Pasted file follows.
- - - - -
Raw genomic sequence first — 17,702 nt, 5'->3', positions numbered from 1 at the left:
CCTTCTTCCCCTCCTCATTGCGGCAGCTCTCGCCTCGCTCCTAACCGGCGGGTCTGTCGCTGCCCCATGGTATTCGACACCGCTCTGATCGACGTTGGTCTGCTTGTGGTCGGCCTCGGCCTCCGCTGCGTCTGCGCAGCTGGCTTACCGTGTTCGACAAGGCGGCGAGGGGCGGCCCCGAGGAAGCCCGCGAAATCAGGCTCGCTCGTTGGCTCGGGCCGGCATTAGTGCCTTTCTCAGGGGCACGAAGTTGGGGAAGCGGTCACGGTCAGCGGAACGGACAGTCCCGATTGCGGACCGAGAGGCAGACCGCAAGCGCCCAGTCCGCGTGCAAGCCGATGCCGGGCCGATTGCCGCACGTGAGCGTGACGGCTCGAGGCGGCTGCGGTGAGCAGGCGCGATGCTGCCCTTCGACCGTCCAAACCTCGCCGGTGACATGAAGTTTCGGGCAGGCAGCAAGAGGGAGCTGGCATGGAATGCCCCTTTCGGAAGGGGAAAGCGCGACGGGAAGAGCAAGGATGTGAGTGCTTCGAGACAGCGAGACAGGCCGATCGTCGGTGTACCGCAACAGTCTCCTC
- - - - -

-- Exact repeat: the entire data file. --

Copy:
Raw genomic sequence first — 17,702 nt, 5'->3', positions numbered from 1 at the left:
CCTTCTTCCCCTCCTCATTGCGGCAGCTCTCGCCTCGCTCCTAACCGGCGGGTCTGTCGCTGCCCCATGGTATTCGACACCGCTCTGATCGACGTTGGTCTGCTTGTGGTCGGCCTCGGCCTCCGCTGCGTCTGCGCAGCTGGCTTACCGTGTTCGACAAGGCGGCGAGGGGCGGCCCCGAGGAAGCCCGCGAAATCAGGCTCGCTCGTTGGCTCGGGCCGGCATTAGTGCCTTTCTCAGGGGCACGAAGTTGGGGAAGCGGTCACGGTCAGCGGAACGGACAGTCCCGATTGCGGACCGAGAGGCAGACCGCAAGCGCCCAGTCCGCGTGCAAGCCGATGCCGGGCCGATTGCCGCACGTGAGCGTGACGGCTCGAGGCGGCTGCGGTGAGCAGGCGCGATGCTGCCCTTCGACCGTCCAAACCTCGCCGGTGACATGAAGTTTCGGGCAGGCAGCAAGAGGGAGCTGGCATGGAATGCCCCTTTCGGAAGGGGAAAGCGCGACGGGAAGAGCAAGGATGTGAGTGCTTCGAGACAGCGAGACAGGCCGATCGTCGGTGTACCGCAACAGTCTCCTC